Update: Jan 4, 2023 – We made a video summarizing our research. Please watch and share!
Thank you so much for joining us in this fight. #indiestrong!
Please sign our petition!
Late in August, Etsy rolled out a requirement that US-based sellers use a third party service, Plaid, to verify our bank accounts. Plaid has been embroiled in lawsuits for alleged user privacy violations. The Indie Sellers Guild is fighting back. Etsy sellers should NOT be required to share our private financial data with a sketchy service to keep getting paid.
Late in August of 2022, US based Etsy sellers were informed that we were required to verify our bank accounts through a third party service, Plaid.
When this happened, users inside our Discord server reached out to warn us about Plaid’s rather sketchy past.
Plaid has been embroiled in class action lawsuits over user privacy violations. One of our Discord members was a recipient of a settlement. She reported that Plaid tricked her by creating a page that looked just like her bank’s login page, so that she entered the login and password for her bank account without thinking twice, as the page had been linked from her Venmo account.
Based on the information we had at the time, we created the images in the slideshow below, and shared them on social media to warn people.
On Etsy, (at least until recently) the default option was to give Plaid your online banking username and password to verify your account. There is a second option to give Plaid your bank account number and routing number to verify your account.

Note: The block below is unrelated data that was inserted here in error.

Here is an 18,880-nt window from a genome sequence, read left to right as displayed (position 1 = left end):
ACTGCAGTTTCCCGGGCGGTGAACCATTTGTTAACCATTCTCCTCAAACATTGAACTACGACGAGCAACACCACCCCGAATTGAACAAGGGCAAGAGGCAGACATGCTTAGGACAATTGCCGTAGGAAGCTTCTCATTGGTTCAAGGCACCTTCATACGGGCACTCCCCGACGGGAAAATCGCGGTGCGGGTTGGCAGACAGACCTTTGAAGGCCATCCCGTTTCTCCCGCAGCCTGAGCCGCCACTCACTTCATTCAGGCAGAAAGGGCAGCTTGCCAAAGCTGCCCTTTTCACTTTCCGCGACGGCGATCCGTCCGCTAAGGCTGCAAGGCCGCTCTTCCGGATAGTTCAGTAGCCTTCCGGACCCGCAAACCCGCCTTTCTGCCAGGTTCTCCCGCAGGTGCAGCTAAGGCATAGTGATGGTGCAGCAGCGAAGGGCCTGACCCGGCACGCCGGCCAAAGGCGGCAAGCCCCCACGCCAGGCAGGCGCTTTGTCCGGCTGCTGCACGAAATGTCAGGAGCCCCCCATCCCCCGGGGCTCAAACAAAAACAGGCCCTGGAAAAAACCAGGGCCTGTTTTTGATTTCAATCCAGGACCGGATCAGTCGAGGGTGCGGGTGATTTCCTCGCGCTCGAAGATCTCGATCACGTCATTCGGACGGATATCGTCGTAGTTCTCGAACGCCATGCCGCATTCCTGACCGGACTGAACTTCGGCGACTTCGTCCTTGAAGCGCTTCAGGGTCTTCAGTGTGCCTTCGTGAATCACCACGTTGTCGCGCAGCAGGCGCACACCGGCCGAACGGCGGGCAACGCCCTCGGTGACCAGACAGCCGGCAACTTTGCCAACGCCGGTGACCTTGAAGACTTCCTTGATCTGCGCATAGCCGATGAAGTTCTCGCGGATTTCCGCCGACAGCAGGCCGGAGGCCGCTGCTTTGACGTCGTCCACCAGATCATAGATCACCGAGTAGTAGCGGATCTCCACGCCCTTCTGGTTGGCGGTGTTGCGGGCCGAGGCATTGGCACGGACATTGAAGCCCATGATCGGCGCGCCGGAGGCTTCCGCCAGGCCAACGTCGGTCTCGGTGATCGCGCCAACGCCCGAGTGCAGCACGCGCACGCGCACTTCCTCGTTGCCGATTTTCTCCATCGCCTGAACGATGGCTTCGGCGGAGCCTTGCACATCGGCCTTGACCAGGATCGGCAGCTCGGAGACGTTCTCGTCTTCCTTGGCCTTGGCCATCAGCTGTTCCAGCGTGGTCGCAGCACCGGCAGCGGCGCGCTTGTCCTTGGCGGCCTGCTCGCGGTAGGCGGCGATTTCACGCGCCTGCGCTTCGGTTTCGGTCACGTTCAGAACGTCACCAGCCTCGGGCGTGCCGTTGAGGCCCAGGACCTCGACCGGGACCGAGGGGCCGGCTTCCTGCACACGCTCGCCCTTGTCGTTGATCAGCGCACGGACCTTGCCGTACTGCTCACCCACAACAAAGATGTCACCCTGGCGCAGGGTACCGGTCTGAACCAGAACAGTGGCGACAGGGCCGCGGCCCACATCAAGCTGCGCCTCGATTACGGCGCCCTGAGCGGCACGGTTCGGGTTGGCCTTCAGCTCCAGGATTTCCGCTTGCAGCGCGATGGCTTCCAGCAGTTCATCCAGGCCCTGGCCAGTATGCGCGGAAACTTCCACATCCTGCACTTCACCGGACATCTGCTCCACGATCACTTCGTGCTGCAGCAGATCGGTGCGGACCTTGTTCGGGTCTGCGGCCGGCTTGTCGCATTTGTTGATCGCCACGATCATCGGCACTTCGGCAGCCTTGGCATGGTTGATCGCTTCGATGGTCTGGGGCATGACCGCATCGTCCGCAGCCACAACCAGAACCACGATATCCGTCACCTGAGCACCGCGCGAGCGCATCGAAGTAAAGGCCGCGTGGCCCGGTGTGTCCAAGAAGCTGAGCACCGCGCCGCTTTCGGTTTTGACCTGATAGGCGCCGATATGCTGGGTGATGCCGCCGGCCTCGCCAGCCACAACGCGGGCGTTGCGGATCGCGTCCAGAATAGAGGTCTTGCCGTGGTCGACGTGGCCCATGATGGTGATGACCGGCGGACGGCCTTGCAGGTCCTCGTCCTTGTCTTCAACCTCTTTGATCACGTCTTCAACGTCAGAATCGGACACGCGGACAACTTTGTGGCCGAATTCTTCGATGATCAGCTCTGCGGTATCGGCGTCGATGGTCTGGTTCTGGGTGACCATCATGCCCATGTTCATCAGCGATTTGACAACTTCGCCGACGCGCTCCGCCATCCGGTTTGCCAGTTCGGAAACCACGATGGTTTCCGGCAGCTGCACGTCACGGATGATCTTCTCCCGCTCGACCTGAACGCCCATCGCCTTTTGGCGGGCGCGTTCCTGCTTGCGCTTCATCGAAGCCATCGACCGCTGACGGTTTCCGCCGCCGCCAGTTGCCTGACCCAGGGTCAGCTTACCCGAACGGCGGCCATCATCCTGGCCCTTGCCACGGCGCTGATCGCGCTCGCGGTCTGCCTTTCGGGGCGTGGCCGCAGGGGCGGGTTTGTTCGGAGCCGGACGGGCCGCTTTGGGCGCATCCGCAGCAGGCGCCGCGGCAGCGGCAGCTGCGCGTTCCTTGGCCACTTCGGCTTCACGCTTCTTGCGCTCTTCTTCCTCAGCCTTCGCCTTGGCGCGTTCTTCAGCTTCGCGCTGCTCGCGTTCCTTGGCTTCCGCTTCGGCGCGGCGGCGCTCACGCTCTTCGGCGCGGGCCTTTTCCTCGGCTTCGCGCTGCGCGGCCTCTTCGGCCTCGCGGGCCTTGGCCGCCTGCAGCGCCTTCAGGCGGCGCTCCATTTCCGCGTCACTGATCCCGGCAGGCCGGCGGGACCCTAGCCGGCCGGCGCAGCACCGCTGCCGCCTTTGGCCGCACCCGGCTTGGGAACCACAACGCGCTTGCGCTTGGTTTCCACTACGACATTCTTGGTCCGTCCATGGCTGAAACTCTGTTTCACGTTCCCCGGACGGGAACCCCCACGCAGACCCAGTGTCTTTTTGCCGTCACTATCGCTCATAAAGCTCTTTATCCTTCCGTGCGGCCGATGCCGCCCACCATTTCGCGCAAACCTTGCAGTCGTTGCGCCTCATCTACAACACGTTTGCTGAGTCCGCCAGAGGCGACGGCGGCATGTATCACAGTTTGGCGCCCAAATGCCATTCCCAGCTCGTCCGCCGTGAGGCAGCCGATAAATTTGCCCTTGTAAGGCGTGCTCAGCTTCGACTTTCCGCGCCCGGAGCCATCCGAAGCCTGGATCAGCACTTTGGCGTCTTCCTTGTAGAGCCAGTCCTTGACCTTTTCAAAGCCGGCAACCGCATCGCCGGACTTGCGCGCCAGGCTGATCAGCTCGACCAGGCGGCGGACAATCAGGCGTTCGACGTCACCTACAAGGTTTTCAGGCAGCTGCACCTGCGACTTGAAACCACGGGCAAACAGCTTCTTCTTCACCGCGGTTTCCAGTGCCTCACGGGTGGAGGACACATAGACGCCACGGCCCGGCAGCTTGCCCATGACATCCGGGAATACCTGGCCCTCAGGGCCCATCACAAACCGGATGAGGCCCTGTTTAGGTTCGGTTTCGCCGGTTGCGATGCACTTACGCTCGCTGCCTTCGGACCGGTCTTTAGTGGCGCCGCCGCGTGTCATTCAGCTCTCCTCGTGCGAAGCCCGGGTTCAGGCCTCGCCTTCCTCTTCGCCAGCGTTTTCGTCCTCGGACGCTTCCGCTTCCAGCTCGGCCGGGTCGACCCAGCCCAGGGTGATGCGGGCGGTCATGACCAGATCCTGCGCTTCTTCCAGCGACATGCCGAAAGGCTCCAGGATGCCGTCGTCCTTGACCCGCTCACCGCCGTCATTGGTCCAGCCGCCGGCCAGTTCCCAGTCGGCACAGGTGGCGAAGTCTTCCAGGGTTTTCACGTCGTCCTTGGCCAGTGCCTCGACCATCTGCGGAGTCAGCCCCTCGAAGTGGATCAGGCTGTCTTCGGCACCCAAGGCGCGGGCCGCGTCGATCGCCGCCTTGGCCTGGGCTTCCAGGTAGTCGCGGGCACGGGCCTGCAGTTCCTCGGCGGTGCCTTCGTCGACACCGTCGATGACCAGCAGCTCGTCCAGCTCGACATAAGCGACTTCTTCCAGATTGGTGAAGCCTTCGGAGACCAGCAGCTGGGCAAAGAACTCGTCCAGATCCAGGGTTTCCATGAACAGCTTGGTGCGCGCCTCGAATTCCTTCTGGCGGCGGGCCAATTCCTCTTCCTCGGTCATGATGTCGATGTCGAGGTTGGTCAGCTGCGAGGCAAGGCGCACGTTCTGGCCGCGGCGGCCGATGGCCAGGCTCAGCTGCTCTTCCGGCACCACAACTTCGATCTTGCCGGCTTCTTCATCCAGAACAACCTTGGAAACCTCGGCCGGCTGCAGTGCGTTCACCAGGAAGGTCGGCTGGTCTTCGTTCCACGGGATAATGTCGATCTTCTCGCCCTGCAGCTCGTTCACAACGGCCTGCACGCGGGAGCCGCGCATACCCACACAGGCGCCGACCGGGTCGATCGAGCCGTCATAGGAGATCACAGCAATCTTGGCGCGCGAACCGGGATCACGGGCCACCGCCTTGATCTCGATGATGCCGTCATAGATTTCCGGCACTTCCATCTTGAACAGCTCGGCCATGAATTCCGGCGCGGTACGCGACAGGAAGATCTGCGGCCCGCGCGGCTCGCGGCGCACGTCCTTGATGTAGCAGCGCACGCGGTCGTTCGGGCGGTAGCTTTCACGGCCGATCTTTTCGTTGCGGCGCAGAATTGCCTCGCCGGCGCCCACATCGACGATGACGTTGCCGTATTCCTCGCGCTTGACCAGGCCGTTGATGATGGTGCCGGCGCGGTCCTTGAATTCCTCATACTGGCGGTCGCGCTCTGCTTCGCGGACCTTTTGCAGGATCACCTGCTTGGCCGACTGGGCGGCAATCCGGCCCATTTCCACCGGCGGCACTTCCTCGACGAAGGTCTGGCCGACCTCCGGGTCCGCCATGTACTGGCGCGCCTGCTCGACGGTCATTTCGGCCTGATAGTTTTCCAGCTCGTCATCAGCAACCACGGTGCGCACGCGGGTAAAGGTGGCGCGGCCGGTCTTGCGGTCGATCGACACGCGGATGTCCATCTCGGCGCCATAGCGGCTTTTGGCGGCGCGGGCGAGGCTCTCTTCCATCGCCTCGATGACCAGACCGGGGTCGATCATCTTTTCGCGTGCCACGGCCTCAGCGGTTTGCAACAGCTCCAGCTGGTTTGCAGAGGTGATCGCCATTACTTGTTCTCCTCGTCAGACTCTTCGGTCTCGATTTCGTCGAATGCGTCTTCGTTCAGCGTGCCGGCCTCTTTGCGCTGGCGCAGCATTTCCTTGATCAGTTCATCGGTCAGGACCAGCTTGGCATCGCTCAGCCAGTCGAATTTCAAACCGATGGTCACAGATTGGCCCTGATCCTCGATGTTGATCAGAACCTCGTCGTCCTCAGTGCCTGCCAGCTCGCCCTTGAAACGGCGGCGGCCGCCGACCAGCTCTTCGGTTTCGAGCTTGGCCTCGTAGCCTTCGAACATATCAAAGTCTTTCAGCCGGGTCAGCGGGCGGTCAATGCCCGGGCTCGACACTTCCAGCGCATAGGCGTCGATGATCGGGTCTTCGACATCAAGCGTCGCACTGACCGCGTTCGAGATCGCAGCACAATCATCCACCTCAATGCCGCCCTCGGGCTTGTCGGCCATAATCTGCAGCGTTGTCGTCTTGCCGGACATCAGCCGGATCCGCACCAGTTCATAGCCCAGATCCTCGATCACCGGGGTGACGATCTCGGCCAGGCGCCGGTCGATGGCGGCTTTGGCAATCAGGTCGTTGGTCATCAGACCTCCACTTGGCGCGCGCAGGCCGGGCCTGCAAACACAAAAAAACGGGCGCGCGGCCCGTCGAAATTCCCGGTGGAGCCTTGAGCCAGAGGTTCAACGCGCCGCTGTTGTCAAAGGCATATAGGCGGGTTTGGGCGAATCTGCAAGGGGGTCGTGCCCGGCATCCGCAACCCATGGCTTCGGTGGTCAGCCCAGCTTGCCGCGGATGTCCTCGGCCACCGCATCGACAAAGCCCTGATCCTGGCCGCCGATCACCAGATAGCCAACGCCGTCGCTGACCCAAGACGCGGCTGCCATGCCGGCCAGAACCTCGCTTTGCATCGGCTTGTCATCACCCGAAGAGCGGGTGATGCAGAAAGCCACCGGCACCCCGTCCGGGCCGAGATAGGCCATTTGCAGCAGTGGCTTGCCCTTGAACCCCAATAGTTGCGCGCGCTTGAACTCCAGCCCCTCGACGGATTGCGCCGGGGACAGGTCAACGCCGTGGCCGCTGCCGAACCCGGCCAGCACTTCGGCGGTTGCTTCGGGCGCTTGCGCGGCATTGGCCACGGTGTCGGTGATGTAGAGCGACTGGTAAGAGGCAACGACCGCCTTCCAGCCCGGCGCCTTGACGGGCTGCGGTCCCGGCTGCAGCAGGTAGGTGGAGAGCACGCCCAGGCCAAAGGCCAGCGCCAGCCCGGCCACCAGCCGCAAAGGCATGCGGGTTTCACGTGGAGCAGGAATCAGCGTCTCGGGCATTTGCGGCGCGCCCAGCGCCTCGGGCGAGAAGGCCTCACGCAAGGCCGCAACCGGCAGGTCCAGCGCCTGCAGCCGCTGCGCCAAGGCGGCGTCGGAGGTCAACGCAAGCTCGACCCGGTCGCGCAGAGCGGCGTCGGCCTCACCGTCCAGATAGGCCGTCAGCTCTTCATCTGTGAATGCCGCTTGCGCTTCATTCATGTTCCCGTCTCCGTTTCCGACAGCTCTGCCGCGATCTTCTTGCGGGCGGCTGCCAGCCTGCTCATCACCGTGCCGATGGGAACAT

Information We Collect and Categories of Sources
As explained in greater detail below, depending on which of Plaid’s service you or the developer uses, Plaid may collect the following:
- Identifiers (for example, name, email address, phone number, and username);
- Location information (for example, timezone setting and device location);
- Financial information (for example, financial account name and number, balance, and transaction history);
Information you provide. When you connect your financial accounts with a developer application or otherwise connect your financial accounts through Plaid, where applicable, we collect identifiers and login information required by the provider of your account, such as your username and password, or a security token. In some cases, we also collect your Social Security number, date of birth, phone number, email address, security questions and answers, and one-time password (OTP) to help verify your identity and connect your financial accounts.
When you go to take this step from within your Etsy account, you’ll see the following message:
With our data processors and other service providers, partners, or contractors in connection with the services they perform for us or developers;
We may collect, use, and share End User Information in an aggregated, de-identified, or anonymized manner (that does not identify you personally) for any purpose permitted under applicable law. This includes creating or using aggregated, de-identified, or anonymized data based on the collected information to develop new services and to facilitate research to the extent permitted under applicable law.